Even as cases fall, the city is now testing about 3,000 people per day and hopes to bring that number up to 5,000.

"We want to increase testing, not decrease it," Farley said.

As the cold weather months approach, Farley made clear that respiratory infections tend to be nastier in the fall and winter. The U.S. hasn't yet seen how COVID-19 will behave during the fall and winter.

"Most respiratory viruses do get worse in the late fall and winter," Farley said. "So, whereas all the numbers are going in the right direction right now — and we're very pleased to see that — it is quite possible things could get worse in the future despite all the work that we're doing."

If conditions in the city move in the wrong direction, Farley said more restrictions will be a possibility.

"I wouldn't rule out anything," Farley said. "We really don't know what this virus is going to do once we get to the late fall and winter. It's such a new virus that it would really be the first winter it's seen in the United States. We certainly wouldn't want to go to a full lockdown, but anything is possible."

The health commissioner explained why there is heightened concern about the months ahead.

"When it gets cold, the air is dry — and in dry air, it's easier for these respiratory droplets to linger and transmit from one person to another. Other respiratory viruses start to increase in September, and they peak around January and February. We can see the effect of this on this virus at any time, or not at all."

Philadelphia reported 88 new cases of COVID-19 on Thursday, bringing the citywide total to 33,343 since the start of the pandemic. There were no new fatalities reported. The death toll stands at 1,749, including 875 nursing home residents.

The test positivity rate fell just under 3% of about 3,200 test results received on Thursday.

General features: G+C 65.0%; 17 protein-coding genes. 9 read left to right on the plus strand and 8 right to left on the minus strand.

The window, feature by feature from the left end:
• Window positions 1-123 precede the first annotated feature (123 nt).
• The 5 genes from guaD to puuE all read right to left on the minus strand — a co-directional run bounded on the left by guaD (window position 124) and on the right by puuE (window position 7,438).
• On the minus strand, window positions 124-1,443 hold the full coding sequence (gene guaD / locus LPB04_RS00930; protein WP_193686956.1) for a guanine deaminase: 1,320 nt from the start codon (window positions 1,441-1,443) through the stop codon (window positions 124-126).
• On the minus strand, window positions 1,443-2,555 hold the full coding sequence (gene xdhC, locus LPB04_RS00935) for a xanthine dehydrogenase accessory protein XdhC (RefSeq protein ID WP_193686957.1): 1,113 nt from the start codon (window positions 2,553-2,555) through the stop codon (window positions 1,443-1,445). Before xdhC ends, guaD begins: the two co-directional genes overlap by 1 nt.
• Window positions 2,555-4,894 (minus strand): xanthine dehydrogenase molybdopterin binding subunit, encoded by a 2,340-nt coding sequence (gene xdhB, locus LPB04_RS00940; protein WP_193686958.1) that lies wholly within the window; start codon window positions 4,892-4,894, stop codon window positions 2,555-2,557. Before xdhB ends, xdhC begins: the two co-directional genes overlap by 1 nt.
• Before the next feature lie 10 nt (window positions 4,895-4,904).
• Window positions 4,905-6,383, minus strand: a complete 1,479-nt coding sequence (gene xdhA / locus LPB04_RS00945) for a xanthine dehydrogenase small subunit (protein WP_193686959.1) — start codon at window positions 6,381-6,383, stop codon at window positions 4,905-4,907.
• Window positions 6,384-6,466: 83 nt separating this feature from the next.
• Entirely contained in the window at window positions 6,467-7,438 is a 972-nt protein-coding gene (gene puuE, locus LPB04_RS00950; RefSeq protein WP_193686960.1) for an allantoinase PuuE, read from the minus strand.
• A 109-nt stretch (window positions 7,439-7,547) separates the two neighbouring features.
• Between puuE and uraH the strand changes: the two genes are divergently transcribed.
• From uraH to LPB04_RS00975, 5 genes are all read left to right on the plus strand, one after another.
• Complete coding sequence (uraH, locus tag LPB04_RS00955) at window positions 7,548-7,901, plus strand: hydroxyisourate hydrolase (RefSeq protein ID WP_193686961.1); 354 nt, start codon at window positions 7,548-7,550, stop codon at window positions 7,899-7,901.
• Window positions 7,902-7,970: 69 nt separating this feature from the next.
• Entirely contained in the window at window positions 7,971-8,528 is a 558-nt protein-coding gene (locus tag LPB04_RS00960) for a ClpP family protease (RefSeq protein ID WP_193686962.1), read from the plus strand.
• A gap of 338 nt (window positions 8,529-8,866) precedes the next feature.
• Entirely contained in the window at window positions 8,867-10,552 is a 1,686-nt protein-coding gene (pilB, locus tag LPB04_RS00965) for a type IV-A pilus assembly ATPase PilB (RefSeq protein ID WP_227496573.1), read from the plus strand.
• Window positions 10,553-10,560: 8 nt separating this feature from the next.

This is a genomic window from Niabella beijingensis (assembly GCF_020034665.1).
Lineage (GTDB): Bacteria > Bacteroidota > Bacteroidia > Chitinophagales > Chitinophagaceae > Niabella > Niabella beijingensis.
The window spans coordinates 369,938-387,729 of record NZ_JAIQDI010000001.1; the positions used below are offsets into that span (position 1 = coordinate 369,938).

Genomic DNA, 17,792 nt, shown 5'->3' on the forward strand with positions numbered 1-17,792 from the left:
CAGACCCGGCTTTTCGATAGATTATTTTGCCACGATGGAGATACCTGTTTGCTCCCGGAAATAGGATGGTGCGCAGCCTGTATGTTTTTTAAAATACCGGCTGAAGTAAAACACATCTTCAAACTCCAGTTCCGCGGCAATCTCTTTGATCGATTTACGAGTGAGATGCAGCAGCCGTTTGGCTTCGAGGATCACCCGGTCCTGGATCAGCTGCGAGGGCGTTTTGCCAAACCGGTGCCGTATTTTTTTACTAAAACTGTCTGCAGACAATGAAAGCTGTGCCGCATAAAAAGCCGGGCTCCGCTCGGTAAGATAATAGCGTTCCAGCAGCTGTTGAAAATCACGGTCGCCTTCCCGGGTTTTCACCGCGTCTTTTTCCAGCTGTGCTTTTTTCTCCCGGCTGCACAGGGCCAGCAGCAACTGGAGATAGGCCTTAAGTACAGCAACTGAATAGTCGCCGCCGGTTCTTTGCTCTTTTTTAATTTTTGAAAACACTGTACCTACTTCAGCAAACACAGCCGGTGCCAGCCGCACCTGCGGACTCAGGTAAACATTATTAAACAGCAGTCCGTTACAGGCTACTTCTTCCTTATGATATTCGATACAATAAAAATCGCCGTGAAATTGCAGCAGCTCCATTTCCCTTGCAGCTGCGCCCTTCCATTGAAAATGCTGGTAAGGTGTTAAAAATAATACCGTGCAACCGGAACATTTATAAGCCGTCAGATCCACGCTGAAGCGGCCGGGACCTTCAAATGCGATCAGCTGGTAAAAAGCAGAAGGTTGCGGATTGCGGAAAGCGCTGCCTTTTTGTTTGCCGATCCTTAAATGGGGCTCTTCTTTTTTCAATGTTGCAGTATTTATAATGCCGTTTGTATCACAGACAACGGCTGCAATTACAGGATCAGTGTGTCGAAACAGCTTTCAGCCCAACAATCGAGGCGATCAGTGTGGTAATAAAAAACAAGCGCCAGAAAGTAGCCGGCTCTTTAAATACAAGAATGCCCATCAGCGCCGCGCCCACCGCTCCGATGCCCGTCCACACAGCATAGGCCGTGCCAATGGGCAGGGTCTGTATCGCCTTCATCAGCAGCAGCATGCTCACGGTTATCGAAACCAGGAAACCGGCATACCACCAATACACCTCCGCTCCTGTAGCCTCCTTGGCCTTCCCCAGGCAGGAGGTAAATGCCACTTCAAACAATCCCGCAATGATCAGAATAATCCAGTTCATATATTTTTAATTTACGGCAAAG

Among the new cases, the city is beginning to see a drop off in the influx of younger residents testing positive for COVID-19. Only 42% of new cases reported Thursday were under the age of 40, compared to more than 50% a few weeks ago.

Philadelphia remains on track to reopen indoor dining and theaters on Sept. 8, with restrictions outlined by the health department.

"We've had some questions about other sorts of services and other sorts of venues," Farley said. "We want to be clear that a restaurant can operate and provide food without entertainment, or theater can provide entertainment but no food or drink. You can't do both."

Indoor gatherings in Philadelphia are still capped at 25 people, while outdoor gatherings are capped at 50 people.

Farley emphasized that a key finding of the city's contacting tracing program is the many people seem to know how they were exposed to COVID-19.

"What we're learning from our interviews with cases when we do contact tracing is that people very often know exactly how they got exposed," Farley said. "Almost half knew the person who they believe exposed them, and they typically were household members, relatives or friends that they got together with at social gatherings. 

"The message for people is that if you get together with people outside your household, even if it's your relatives and friends, wear a mask. That's a high risk situation."